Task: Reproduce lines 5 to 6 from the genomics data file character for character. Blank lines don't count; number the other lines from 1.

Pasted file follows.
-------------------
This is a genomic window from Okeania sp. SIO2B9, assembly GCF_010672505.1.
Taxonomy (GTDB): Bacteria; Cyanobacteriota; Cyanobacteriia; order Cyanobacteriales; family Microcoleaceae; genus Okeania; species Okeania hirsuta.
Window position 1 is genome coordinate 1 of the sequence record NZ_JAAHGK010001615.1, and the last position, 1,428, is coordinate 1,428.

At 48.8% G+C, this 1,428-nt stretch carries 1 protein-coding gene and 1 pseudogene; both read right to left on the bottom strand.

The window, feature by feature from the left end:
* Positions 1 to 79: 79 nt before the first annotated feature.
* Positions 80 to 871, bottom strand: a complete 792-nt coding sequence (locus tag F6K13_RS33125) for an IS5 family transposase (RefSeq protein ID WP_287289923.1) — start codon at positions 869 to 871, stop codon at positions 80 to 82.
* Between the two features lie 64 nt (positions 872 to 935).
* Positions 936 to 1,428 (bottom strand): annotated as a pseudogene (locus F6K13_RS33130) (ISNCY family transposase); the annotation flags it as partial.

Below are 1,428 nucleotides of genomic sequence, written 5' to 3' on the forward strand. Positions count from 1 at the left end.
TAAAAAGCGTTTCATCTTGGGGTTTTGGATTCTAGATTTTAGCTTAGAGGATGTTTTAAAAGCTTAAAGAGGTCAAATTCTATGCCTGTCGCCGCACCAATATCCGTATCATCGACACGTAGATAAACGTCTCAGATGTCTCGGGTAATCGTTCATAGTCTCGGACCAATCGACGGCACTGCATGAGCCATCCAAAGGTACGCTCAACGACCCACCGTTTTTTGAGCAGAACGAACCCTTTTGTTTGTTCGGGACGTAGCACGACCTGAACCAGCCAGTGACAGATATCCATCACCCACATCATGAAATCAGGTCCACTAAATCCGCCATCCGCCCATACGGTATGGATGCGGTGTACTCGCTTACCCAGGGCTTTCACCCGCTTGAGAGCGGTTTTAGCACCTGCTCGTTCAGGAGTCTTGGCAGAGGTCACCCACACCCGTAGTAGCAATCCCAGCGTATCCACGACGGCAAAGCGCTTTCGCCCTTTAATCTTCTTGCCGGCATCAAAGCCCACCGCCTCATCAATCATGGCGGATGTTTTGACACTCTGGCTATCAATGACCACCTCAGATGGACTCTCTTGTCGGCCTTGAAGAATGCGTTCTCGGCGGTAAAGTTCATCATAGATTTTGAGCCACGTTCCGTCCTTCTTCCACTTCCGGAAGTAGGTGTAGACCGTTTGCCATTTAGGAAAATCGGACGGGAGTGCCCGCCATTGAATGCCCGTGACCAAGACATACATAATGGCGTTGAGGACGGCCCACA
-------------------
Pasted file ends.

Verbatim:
The window, feature by feature from the left end:
* Positions 1 to 79: 79 nt before the first annotated feature.